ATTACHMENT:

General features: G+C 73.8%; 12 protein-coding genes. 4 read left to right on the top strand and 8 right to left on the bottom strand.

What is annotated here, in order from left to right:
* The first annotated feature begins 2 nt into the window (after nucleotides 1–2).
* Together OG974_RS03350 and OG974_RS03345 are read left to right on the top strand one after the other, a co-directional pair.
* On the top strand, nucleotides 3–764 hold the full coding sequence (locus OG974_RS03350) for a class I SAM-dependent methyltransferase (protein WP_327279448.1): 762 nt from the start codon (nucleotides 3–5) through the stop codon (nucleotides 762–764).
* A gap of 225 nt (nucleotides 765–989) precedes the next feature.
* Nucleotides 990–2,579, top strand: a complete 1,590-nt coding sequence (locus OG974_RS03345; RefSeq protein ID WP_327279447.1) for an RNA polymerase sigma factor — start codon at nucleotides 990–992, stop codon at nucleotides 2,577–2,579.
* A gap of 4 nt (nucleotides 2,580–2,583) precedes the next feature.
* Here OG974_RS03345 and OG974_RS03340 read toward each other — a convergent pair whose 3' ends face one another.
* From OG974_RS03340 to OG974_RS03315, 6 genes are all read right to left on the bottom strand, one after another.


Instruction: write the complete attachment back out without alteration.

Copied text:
General features: G+C 73.8%; 12 protein-coding genes. 4 read left to right on the top strand and 8 right to left on the bottom strand.

What is annotated here, in order from left to right:
* The first annotated feature begins 2 nt into the window (after nucleotides 1–2).
* Together OG974_RS03350 and OG974_RS03345 are read left to right on the top strand one after the other, a co-directional pair.
* On the top strand, nucleotides 3–764 hold the full coding sequence (locus OG974_RS03350) for a class I SAM-dependent methyltransferase (protein WP_327279448.1): 762 nt from the start codon (nucleotides 3–5) through the stop codon (nucleotides 762–764).
* A gap of 225 nt (nucleotides 765–989) precedes the next feature.
* Nucleotides 990–2,579, top strand: a complete 1,590-nt coding sequence (locus OG974_RS03345; RefSeq protein ID WP_327279447.1) for an RNA polymerase sigma factor — start codon at nucleotides 990–992, stop codon at nucleotides 2,577–2,579.
* A gap of 4 nt (nucleotides 2,580–2,583) precedes the next feature.
* Here OG974_RS03345 and OG974_RS03340 read toward each other — a convergent pair whose 3' ends face one another.
* From OG974_RS03340 to OG974_RS03315, 6 genes are all read right to left on the bottom strand, one after another.